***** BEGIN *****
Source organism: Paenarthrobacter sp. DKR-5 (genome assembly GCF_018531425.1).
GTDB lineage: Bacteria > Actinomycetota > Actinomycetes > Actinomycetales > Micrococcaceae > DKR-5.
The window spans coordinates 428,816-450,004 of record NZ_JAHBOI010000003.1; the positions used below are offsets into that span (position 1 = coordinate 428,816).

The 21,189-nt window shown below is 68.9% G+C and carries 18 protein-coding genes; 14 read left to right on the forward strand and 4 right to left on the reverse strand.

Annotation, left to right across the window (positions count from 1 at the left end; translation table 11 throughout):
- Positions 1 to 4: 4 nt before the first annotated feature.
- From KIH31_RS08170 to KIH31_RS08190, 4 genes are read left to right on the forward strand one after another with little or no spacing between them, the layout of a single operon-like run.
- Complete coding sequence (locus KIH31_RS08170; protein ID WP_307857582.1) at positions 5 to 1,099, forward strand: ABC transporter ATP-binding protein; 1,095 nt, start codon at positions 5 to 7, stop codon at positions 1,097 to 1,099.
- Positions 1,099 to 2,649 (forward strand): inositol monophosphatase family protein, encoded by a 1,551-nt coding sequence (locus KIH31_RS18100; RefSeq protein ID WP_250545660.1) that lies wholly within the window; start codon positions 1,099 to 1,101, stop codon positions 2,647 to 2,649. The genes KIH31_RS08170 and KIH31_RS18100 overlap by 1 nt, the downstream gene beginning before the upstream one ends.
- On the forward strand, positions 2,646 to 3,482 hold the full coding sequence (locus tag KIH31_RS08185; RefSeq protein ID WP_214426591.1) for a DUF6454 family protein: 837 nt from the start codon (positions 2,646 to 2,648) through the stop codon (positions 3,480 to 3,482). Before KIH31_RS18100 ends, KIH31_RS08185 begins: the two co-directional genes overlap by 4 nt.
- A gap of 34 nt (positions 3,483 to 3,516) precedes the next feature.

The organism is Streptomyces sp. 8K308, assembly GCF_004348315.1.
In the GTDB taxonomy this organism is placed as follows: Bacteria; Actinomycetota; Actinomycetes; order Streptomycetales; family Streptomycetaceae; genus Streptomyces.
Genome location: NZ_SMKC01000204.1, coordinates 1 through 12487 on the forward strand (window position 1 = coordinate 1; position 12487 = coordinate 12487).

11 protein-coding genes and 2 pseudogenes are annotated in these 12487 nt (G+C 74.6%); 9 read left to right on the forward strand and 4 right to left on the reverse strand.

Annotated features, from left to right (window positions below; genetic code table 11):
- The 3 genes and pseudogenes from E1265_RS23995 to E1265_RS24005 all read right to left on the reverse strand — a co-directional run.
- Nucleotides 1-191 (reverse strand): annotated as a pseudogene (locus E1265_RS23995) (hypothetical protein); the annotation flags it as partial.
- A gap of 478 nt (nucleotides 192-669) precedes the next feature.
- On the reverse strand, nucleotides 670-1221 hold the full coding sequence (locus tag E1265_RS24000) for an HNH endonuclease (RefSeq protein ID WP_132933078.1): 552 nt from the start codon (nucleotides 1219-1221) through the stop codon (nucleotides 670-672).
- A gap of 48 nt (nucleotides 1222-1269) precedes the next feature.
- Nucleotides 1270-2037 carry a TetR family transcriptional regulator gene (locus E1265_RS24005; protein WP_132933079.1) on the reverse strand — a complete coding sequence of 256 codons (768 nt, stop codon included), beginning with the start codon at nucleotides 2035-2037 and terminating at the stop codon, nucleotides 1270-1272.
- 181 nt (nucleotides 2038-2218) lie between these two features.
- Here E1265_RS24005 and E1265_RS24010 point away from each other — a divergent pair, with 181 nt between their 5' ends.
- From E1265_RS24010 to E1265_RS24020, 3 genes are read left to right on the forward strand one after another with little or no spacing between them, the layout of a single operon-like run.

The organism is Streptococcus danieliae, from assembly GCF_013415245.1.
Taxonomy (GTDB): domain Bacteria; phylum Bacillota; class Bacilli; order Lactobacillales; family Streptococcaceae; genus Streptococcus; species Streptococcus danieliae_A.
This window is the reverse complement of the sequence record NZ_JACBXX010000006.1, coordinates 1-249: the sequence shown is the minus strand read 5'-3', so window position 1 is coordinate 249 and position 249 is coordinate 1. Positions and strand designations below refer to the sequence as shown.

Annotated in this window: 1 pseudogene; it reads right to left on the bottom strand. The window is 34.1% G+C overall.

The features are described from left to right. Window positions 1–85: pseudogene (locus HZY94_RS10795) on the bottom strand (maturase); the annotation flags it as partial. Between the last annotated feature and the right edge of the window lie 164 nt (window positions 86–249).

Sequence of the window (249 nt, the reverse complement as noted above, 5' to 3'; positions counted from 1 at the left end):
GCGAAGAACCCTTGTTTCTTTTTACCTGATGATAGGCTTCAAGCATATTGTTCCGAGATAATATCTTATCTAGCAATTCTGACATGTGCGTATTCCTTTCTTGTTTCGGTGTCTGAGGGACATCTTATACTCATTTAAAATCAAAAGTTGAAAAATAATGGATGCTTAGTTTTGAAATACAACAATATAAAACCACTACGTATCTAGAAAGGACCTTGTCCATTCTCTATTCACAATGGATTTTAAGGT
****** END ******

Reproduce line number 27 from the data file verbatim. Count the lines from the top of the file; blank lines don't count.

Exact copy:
Taxonomy (GTDB): domain Bacteria; phylum Bacillota; class Bacilli; order Lactobacillales; family Streptococcaceae; genus Streptococcus; species Streptococcus danieliae_A.